High-tech helmets have arrived. Specialized offers a helmet mounted device called ANGi which measures angular and G-forces, connects to an app on your phone and can initiate a text to your emergency contacts in the event of a crash. The Lumos helmet features 48 integrated LED lights, 10 bright LEDs in front and 38 rear, solid red LEDs. The helmet leverages the red LEDs to provide turn signals operated by a handlebar mounted remote. A feature now being tested senses slowing and applies bright red brake lights. Both Specialized and Lumos helmets are available with MIPS (Multi-directional Impact Protection System), a liner that allows the helmet to move independent of a rider’s head, reducing transfer of the angular forces which may occur in crashes to the brain. The Sena X1 helmet provides, among other features, intercom conversations with up to three other users.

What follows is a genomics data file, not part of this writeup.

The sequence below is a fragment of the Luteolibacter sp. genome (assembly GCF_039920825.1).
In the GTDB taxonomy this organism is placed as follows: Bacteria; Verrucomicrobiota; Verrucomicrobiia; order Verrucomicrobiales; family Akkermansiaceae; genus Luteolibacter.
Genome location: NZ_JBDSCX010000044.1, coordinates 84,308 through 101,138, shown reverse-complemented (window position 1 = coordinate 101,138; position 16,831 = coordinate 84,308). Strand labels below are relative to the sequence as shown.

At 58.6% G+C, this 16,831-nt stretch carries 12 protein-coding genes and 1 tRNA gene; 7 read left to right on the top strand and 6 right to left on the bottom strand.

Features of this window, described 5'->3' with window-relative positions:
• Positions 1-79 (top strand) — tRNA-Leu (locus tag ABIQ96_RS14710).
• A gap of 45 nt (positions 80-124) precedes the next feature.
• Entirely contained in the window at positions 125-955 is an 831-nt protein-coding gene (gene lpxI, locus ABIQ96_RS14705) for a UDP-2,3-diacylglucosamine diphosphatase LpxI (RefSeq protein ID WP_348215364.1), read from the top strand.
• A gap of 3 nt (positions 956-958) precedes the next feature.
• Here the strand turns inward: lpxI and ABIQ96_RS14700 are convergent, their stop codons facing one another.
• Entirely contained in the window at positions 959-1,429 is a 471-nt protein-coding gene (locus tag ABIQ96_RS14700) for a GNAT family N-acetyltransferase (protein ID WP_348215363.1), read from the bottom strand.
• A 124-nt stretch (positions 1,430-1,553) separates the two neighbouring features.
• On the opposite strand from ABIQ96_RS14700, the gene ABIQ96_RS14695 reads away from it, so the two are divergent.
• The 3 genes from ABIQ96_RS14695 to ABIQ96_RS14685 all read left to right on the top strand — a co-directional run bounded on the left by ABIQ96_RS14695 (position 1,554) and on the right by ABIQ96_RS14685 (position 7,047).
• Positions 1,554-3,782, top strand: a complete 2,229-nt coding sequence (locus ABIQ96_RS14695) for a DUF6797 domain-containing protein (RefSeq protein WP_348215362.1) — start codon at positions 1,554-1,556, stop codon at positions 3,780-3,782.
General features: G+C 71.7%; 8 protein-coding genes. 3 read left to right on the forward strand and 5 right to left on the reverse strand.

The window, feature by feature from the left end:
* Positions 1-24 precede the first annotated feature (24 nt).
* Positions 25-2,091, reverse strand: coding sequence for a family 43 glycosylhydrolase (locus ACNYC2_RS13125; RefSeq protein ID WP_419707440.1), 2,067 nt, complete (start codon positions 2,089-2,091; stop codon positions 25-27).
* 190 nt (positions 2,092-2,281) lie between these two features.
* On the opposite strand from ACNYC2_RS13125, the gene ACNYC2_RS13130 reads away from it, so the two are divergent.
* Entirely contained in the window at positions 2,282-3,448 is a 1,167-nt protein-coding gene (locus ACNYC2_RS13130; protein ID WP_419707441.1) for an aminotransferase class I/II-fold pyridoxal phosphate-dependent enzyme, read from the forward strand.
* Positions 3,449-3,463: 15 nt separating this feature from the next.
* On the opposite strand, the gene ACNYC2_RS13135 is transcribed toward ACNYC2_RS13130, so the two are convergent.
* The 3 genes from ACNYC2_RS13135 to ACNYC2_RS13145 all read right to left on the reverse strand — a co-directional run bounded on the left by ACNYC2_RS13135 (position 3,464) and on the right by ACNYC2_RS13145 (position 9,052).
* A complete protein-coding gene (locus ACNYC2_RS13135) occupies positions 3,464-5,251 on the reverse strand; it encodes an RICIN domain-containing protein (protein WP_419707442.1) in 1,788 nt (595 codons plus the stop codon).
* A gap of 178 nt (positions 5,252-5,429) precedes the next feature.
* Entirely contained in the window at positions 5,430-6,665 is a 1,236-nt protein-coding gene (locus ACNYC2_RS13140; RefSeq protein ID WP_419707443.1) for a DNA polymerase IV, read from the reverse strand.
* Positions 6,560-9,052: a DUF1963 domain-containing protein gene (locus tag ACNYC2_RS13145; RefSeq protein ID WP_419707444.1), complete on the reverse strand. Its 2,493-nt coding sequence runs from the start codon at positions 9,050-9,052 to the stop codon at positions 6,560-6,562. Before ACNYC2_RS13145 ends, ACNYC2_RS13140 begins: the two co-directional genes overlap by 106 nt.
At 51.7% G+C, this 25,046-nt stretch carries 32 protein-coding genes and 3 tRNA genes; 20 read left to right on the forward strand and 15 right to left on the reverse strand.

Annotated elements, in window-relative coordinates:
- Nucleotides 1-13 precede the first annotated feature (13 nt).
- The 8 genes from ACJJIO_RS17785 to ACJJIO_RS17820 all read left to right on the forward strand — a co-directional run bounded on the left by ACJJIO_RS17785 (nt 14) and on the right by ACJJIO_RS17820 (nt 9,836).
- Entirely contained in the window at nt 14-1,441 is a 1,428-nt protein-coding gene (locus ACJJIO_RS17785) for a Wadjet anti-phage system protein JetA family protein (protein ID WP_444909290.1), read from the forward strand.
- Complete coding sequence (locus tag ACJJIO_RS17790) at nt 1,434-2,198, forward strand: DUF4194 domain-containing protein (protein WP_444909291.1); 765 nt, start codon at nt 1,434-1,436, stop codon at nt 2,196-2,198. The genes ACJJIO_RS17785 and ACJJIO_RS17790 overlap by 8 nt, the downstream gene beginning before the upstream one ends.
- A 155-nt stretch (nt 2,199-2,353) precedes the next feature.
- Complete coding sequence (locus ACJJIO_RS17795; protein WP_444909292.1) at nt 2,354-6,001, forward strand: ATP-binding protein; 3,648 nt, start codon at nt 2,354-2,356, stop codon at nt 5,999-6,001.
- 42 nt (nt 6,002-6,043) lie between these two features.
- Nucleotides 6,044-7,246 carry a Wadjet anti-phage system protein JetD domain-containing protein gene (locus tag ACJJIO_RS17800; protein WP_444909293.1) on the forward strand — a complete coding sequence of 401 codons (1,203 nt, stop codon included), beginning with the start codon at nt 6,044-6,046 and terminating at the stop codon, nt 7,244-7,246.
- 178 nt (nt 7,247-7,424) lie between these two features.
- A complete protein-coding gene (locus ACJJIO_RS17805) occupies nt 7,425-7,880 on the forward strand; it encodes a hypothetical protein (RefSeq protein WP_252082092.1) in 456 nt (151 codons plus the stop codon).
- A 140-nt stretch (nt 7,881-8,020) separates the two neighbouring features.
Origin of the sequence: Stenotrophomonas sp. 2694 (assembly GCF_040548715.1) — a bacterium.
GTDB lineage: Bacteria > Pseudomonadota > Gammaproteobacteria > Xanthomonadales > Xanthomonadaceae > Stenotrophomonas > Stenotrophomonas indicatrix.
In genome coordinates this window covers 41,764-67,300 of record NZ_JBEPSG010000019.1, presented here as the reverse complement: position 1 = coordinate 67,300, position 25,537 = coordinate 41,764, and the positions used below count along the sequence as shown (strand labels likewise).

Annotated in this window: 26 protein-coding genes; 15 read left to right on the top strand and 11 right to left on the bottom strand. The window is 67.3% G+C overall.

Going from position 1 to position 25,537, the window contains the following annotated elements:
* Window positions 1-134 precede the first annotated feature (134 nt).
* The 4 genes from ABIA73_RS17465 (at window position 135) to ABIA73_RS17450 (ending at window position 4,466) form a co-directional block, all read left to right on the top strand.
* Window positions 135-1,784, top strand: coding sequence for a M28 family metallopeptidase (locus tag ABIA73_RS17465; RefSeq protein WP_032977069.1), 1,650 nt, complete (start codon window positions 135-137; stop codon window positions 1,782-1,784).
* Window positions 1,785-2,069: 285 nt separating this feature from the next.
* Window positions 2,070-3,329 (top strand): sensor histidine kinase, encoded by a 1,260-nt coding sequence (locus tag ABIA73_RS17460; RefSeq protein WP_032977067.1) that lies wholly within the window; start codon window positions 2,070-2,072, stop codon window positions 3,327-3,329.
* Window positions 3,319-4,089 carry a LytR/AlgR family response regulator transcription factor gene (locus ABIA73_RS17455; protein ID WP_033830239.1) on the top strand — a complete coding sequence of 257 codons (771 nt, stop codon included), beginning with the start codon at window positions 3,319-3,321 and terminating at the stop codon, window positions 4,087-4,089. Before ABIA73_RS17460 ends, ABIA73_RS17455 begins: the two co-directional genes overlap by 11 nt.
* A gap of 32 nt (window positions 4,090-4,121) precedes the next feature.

While high-tech helmets are intriguing, they can also be expensive, exceeding $100 and even $200. Fortunately, low-tech helmets which meet Consumer Product Safety Commission (CPSC) standards (required by law in the U.S), can be had for $30-$40 or even less.
Whether high-tech or low, your helmet will only be effective if you follow these guidelines:
- Wear it! Your helmet is one of the only safety devices available to you and protects your most important asset, your noggin. Your handlebars do not need a helmet to protect them, but your head does.
- Select a helmet that is the proper size for your head.
- Properly adjust the helmet straps so that the helmet stays in place and covers your forehead.
Seeking help from your local bike shop to select an appropriate helmet for you and to adjust the helmet to fit your head will be time well spent.
It can be disappointing to see how many bicyclists, roller skaters, etc. on the Little Miami Scenic Trail opt not to wear helmets. Don’t be counted among their number! By wearing your high- or low-tech helmet, you’ll not only protect your noggin, but will also set a positive example for others.
by Erick Wikum